Tuesday, April 15, 2014

A Grand Unified Theory on Portlandia's Comedy

What's most impressive about "Portlandia" in its fourth season is that the off-kilter sketch show has a fairly narrow focus and doesn't show any signs of wearing thin in its fourth season. Instead, the show has developed a very unique voice. Answering the question "What exactly is that voice and how does it make the show funny?" is the million dollar question.

Courtesy: Modern Accomodations.com
The show can sometimes be striking in the way its sketches don't always seem like they're aiming for a punchline or even being comic. Take a couple sketches of the recent episode "Bahama Knights": One sketch involves a group of women talking about how much they rock while their significant others start embellishing their praises of each other in more flowery language. The opening sketch of the episode involves a couple getting listless at a rock concert and feeling increasingly out of place. Each sketch has a punchline-- In the former, the central couple don't know any of the guests; in the latter, the couple wants to go to a concert again -- but neither of them has anything joke-like in any conventional sense before the punch line. In a way, these sketches play like found art of amusing people. While a lot of the sketches are more overtly joke-like, these two sketches are a testament to the comedic style of the show: "Portlandia" is indisputably comic but the sketches don't necessarily feel a need to start out (or even end up) in a comedic place. Often, the musical score will veer to a darker place to add ambiguity to whether what you're watching is a comedic place or not. 

If there’s something that can be called a grand unified theory as to the nature of Portlandia’s comedy, I would say it is characters that are detrimentally self-conscious about being hip. 

This makes sense as Fred Armisen and Carrie Brownstein both started out as musicians in a fringe music and likely lived in a world with constant pressure to be seen as cool. In interviews about his rock star days, Armisen often describes the period in his life in which he was a drummer for Trenchmouth as a failure, and it was his frustration with the punk rock scene that directly led to his start in comedy 

The main storyline of the first season episode "Aimee" involves Fred and Carrie coming home to find that they have singer/songwriter Aimee Mann as a maid. They become jubilant fan boys in her presence, but they also have a back-handed way of showing their appreciation. Carrie confesses to downloading all of her records rather than buying it legally (presumably, Mann has to work as a maid because the music industry suffers). To make matters worse, they're condescending to her as employers and even suggest that she stole their necklace. One can imagine Armisen and Brownstein are drawing from a lot of experience interacting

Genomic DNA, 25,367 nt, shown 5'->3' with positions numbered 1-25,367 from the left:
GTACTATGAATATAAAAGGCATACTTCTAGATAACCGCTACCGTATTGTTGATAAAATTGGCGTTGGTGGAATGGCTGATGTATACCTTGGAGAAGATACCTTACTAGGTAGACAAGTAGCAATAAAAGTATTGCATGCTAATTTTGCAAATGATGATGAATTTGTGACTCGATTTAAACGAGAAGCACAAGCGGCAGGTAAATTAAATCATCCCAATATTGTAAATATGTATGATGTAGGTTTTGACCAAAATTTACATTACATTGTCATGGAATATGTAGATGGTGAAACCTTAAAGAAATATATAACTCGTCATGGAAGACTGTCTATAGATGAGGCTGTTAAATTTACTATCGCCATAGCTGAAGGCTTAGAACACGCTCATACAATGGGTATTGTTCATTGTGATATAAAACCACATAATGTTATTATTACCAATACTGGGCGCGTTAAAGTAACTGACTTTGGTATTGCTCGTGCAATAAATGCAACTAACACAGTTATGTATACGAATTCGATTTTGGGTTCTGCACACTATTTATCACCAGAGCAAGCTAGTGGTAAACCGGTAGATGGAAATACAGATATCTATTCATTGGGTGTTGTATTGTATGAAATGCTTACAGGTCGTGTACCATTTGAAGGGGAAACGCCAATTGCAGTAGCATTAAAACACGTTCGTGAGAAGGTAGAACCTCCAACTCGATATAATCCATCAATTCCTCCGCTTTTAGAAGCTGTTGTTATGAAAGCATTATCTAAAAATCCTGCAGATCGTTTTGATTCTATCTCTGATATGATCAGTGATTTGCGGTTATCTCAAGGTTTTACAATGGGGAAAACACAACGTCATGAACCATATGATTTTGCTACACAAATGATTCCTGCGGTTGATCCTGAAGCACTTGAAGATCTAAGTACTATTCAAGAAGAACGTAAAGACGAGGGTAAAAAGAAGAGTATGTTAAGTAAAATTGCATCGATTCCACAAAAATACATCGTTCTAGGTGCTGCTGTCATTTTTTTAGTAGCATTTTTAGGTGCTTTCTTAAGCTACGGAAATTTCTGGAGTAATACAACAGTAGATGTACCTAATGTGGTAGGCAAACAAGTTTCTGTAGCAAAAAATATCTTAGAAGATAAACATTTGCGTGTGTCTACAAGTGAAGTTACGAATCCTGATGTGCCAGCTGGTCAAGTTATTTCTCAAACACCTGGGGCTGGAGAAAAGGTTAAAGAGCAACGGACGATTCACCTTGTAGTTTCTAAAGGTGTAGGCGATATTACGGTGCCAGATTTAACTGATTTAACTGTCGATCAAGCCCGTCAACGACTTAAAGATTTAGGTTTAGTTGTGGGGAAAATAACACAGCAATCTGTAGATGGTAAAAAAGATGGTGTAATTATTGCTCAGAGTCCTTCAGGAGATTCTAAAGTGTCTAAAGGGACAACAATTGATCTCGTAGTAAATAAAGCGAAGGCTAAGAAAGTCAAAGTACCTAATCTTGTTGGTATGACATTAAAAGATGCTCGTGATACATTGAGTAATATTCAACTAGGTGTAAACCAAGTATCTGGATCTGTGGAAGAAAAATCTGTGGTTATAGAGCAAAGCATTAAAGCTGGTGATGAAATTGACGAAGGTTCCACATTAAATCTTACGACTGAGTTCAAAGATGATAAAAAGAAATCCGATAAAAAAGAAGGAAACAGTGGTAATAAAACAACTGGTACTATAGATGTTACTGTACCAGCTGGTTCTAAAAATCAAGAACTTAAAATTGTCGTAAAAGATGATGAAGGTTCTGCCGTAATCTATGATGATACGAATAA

with music fans and satirizing their weird habits.

The characters in Portlandia range from people who are overly politically correct to people who are downright aggressive. In his first appearance, the character Skype (Fred Armisen going the extra mile to get his ears mutilated for the role) is downright aggressive towards a guy enroaching on his scene.

On the opposite end of spectrum, there are characters like Peter and Nance who are overtly polite but so absorbed into the little details that they drive characters around them to equal points of insanity. In the pilot episode, Peter and Nance are incredibly polite in their tone of voice when grilling a waitress about every detail about the organic and free-range nature of the chicken they're ordering. They likely drive her mad (some characters react with frustration to the offbeat characters of this universe, some are accomodating, it's a nice mix) as they keep her waiting for what appears to be several months before deciding they’re not interested in ordering. In the middle of this process, Peter and Nance get themselves indoctrinated into a cult (run by Jason Sudeikis) while investigating the organicness of their meat. Here Peter and Nance show they can be equally dangerous to themselves through sheer timidness.

The general theme is that people who are overly concerned about their own image are either making lives for others more difficult or just plain foolish. In the former category, think of the couple who go to the outdoor film festival and loudly set up an entire gazebo in "Baseball" ruining everyone else's experience. In the latter category, think of the Kumail Nanjiani character in "Celery" who decides that he wants to abandon his blue collar job and go to begging. In a Portlandian twist, the punchline is that the two street beggars are really white collar people like him as Nanjiani and one of the beggars bonds over shared experiences on rival high school tennis. Again, being cool is revealed as a facade and trying to be cool is shown to be counterproductive.

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